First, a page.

Although located in Belfast, the scope is any conflict in which maiming and murder especially of civilians is part of strategy. I expect many readers have had such experiences, perhaps not personal ones, in their own country. A potent verse. Thanks Sebastien for choosing it.
Belfast is the capital, largest city and the seat of government for Northern Ireland, after the partition and communal violence. The place experienced severe violence and numerous bombings during the Troubles, 1969-1998, and parts of the city remain segregated between Catholics and Protestants.
Ulster University is a multi-centre university with a campus in the Cathedral Quarter of Belfast.
The poet was probably quite neutral in her approach to the happenings in the city without taking either sides irrespective of whether she herself is a Catholic or a Protestant. Now after the unempathetic bombings on an educational institution where young students and teachers must have been present, probably injured and may be even expired, she is unable to maintain the neutrality. She must have felt empathy, sympathy and concern for those injured or expired and at the same time, anger, frustration and helplessness towards the perpetrators of the crime.
The message I get through this award winning poem is that we should not follow someone blindly. We need to have humanity, empathy and love for all living beings, we can then understand each other and foster harmony and universal brotherhood.
Jennifer Gurney — a lot to unpack:
Wow. Such a lot to unpack in Marion Clarke’s poem, “Belfast campus blast.”
The initial image that comes to my mind is a very concrete image of a college student or professor kneeling in the rubble of the campus center, sifting through what might remain of their personal belongings from the buildings that were blown up. Perhaps a backpack, notebook or coat left behind in the student’s or professor’s rush to leave the building. Or, unfortunately, most likely the belongings of someone who died in the explosion … But that gives way to the metaphoric meaning of a community, country, world blown apart by the blast. Blasts. How tremendously, hauntingly sad.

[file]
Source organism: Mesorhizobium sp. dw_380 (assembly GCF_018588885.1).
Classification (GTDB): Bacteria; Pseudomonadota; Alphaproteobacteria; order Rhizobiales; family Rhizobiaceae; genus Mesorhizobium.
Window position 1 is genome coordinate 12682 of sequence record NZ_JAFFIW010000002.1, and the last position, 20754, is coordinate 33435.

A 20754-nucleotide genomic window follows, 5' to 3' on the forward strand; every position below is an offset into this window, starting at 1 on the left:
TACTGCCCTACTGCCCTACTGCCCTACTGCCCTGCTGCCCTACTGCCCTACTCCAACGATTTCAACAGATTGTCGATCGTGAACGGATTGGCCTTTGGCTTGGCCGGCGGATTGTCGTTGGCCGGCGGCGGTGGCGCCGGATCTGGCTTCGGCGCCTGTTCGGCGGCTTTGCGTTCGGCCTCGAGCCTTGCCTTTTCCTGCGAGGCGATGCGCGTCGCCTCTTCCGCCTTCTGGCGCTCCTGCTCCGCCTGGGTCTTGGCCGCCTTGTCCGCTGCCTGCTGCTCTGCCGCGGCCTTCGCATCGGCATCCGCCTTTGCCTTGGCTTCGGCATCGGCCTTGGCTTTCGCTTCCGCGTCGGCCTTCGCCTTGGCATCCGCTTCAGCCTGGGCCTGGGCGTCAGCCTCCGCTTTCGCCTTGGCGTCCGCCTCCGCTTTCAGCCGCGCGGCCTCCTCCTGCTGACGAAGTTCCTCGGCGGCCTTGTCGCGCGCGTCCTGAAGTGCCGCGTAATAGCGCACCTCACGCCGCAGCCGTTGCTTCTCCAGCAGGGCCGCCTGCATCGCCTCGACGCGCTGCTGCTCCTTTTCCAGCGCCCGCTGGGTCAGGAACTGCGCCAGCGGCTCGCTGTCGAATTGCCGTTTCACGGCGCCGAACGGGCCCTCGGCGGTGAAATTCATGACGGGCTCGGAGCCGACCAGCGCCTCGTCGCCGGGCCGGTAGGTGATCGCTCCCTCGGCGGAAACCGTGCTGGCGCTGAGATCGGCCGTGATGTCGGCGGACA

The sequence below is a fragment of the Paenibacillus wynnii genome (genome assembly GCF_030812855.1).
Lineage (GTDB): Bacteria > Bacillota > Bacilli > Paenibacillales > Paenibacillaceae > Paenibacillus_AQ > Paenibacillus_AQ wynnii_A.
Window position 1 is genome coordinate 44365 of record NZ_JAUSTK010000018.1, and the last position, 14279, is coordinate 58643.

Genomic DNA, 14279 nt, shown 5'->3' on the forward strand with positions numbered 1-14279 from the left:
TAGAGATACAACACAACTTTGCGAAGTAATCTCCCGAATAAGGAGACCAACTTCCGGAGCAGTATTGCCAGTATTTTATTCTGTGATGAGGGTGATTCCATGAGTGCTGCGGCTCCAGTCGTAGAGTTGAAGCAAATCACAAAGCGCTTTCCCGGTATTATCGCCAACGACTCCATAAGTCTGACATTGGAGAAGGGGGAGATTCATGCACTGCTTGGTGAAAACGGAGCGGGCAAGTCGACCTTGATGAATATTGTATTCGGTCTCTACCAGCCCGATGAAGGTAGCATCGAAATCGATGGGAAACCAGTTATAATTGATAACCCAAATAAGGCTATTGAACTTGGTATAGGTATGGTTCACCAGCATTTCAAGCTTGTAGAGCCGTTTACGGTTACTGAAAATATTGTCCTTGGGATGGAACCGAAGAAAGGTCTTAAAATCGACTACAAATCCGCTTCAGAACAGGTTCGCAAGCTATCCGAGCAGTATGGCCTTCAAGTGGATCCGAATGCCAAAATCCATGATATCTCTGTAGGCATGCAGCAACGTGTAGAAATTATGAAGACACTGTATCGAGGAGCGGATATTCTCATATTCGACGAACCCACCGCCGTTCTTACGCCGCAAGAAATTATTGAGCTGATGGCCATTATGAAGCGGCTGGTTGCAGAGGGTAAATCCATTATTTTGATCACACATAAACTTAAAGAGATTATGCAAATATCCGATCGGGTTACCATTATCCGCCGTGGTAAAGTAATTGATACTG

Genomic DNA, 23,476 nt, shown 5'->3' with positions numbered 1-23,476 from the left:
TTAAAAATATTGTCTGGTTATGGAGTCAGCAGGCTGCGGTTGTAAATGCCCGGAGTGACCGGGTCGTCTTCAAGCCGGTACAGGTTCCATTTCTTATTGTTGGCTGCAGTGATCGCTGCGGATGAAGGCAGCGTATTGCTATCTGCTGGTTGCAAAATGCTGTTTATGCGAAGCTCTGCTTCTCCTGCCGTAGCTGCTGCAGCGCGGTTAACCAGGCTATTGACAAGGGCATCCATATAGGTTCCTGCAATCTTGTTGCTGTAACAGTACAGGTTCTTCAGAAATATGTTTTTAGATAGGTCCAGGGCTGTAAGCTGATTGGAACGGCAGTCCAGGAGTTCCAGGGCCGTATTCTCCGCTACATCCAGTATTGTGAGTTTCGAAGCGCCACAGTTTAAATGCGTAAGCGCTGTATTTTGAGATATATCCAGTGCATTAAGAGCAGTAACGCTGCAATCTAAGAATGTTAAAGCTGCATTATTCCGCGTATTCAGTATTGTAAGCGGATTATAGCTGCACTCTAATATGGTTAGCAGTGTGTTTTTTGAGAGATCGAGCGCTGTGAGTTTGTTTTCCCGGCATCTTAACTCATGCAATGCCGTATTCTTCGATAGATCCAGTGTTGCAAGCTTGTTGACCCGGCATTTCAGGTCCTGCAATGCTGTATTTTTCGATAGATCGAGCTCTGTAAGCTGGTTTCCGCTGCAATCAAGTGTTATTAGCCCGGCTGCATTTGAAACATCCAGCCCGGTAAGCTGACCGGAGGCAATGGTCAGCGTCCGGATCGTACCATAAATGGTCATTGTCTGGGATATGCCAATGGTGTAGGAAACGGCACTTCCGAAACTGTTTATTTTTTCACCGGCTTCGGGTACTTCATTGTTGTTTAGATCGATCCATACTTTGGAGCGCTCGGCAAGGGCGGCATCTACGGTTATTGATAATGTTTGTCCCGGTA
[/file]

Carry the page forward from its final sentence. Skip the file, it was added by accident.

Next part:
And then I am immediately captured by the pivotal middle line, which attaches meaning to both the first and third lines. It is the poem’s fulcrum, or toggle switch. This event was clearly a call to action. Or rather a call out of inaction or passivity to take a stance about the situation in Belfast. The author writes it in the first person, though, owning that their own neutrality is what’s in question. I like this in that it invites the reader to examine our own neutrality without it being an ultimatum.
I am reminded of three things in my life that connect with this poem. One, I am half Irish and this calls to me because I have heritage in Ireland, although I’ve never been there. Yet. The Celtic in me feels this poem on a non-verbal, non-cerebral level. Almost at a cellular level through my shared DNA. Hard to put into words. But it’s the same feeling I get when I hear bagpipes. Or hear an Irish accent. Something in me sits up and takes notice. Differently.
I am also reminded of those in my community who lost their homes in the Marshall Fire just a year ago this December. More than 1,000 homes were lost in one day. My elementary school was hardest hit, with 50 families becoming homeless overnight. I drive past the two largest burn zones each day on my way to and from school. A year later, it is still gripping. I have sat beside friends, students, colleagues, strangers-who-would-become friends, as they told their stories of sifting through the rubble of their homes … of their lives … to see what remained behind. One man shared his story of finding his grandmother’s cherished silver collection melted together on what was the driveway in what appeared to be a modern art project. He had it framed and it hangs on his temporary house wall as a reminder of what was lost but also what was found. The resiliency of these families is remarkable. The love and empathy of the community is staggering.
Finally, as a teacher, I connect with this poem on that level. Every time I read of another mass shooting, bombing, tragedy at a school it raises the hair on the back of my neck. And gives poignancy to our monthly drills. I lived just miles from Columbine and have felt that body blow for decades now. Just like Belfast surely still reels from these bombings in the 80s.
This poem is a gentle reminder that in the really difficult times in life, whether it be in war, in trauma, in crisis, we are called upon to re-evaluate our neutrality. And perhaps take a stance. At the very least, we should consider re-evaluating our neutrality.